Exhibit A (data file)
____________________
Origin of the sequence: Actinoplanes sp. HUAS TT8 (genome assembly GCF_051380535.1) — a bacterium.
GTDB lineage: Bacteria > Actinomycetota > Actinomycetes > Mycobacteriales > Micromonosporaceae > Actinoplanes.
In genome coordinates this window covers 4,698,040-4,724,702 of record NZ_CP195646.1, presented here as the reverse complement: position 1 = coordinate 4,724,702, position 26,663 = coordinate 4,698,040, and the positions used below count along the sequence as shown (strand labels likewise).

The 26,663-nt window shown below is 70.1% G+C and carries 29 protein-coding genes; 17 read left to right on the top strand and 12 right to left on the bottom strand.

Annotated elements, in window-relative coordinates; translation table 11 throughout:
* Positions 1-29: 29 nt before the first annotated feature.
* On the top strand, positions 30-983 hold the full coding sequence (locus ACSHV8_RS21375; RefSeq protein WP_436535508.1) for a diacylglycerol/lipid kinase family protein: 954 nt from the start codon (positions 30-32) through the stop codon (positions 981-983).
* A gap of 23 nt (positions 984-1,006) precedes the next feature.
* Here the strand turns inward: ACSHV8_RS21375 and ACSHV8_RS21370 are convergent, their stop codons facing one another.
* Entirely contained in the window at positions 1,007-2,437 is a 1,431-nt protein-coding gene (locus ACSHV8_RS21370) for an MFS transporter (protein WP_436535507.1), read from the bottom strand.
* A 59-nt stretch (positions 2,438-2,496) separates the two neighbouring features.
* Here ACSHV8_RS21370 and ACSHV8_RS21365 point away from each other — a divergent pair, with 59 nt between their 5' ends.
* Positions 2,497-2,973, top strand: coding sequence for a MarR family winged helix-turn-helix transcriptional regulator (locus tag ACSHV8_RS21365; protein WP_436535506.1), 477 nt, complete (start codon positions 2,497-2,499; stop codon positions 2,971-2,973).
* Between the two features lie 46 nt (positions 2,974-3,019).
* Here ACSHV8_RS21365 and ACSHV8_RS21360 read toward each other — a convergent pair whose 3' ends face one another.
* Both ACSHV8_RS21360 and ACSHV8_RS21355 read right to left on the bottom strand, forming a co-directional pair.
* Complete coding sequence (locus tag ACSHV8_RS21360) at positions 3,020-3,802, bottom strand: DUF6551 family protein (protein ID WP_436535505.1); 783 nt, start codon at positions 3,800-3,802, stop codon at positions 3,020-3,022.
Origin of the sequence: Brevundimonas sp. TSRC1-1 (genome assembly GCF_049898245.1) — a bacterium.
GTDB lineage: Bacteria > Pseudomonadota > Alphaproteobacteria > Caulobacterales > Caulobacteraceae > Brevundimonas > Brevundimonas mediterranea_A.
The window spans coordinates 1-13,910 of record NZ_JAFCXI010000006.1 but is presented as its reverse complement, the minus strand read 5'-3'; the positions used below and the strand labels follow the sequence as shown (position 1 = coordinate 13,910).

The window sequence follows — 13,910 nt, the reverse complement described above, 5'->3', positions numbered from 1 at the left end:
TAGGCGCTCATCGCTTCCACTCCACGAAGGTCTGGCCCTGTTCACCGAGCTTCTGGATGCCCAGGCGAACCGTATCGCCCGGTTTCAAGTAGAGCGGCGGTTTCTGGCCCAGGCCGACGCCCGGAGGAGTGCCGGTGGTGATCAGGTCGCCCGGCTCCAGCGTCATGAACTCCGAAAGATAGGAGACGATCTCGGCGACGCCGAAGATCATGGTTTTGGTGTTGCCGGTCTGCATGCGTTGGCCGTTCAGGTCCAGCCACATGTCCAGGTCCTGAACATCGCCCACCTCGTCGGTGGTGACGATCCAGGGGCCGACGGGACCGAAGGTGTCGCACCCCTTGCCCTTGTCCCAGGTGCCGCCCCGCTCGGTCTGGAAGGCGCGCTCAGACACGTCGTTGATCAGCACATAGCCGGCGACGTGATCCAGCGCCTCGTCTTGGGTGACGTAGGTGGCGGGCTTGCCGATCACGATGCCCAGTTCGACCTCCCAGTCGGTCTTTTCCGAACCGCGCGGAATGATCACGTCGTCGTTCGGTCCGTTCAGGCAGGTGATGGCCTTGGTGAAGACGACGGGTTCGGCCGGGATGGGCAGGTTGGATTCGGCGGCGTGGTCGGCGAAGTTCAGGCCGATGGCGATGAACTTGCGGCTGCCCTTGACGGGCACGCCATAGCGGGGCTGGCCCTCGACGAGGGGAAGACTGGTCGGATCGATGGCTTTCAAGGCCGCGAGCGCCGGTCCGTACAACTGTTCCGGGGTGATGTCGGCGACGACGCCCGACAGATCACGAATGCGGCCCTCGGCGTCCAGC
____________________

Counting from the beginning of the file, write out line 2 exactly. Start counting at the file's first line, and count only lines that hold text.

GTDB lineage: Bacteria > Actinomycetota > Actinomycetes > Mycobacteriales > Micromonosporaceae > Actinoplanes.